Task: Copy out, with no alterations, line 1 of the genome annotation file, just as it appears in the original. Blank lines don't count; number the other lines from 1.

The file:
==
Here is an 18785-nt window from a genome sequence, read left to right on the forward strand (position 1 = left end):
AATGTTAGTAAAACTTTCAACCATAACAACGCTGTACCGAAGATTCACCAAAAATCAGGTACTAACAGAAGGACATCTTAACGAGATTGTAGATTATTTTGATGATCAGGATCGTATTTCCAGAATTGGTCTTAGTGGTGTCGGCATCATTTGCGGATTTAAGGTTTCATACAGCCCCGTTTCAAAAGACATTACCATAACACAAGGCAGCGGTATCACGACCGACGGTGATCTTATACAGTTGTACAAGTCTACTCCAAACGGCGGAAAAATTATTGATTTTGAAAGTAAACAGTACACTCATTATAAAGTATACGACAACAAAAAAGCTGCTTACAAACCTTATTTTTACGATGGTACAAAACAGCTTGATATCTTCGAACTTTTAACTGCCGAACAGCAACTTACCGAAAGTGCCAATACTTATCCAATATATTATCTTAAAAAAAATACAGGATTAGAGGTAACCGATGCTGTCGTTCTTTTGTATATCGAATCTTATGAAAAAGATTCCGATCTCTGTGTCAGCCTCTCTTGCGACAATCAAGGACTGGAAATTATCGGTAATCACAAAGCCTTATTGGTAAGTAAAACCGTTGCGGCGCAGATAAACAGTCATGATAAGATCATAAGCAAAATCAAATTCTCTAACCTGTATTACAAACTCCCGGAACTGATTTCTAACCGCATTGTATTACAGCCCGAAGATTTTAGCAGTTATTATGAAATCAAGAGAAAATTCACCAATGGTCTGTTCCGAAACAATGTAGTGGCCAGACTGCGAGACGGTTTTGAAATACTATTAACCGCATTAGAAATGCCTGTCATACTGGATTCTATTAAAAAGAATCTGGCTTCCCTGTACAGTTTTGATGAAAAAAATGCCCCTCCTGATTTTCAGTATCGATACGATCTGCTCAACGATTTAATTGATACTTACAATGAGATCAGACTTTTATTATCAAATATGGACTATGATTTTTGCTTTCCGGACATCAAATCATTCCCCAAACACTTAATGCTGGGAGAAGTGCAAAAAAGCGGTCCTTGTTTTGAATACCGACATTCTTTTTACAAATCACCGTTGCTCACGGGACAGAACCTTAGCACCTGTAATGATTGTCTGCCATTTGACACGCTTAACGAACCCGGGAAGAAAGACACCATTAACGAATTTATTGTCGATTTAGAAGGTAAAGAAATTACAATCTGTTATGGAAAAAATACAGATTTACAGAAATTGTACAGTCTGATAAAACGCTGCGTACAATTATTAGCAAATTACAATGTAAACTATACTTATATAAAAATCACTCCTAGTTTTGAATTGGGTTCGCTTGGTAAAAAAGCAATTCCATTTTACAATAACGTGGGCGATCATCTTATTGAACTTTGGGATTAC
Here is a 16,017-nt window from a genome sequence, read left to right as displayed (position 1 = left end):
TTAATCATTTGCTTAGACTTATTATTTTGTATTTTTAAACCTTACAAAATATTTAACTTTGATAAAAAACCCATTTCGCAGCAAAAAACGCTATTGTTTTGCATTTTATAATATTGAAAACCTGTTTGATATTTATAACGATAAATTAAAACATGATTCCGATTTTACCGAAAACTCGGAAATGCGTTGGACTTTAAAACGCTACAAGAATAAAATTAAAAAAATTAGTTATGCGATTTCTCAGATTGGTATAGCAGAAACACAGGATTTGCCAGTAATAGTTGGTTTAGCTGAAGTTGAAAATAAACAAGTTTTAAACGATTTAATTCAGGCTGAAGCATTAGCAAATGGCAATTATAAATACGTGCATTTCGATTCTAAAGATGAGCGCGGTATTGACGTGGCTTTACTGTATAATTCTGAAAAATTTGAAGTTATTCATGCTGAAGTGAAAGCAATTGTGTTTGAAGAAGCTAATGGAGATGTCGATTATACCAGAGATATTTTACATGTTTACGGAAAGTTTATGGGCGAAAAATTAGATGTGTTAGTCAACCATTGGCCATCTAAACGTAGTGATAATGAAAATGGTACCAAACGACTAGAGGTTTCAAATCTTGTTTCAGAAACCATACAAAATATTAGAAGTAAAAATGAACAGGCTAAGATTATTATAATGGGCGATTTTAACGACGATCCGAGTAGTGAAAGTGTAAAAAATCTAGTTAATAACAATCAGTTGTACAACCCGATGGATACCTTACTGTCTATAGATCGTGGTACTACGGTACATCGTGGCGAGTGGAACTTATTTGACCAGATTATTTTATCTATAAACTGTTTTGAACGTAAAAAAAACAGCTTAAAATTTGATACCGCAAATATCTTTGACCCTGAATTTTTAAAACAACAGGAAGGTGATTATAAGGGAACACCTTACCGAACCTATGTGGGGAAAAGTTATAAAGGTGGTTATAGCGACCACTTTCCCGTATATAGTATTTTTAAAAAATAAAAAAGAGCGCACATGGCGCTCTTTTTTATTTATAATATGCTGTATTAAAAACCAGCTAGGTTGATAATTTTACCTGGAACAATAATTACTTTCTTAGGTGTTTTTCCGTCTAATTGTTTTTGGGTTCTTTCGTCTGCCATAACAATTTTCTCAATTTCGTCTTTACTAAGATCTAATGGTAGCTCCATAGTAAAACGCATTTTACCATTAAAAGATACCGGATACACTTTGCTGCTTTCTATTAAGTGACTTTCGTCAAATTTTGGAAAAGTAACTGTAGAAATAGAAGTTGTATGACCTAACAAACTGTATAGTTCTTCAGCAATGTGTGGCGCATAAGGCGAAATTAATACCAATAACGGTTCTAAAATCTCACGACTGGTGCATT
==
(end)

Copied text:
Here is an 18785-nt window from a genome sequence, read left to right on the forward strand (position 1 = left end):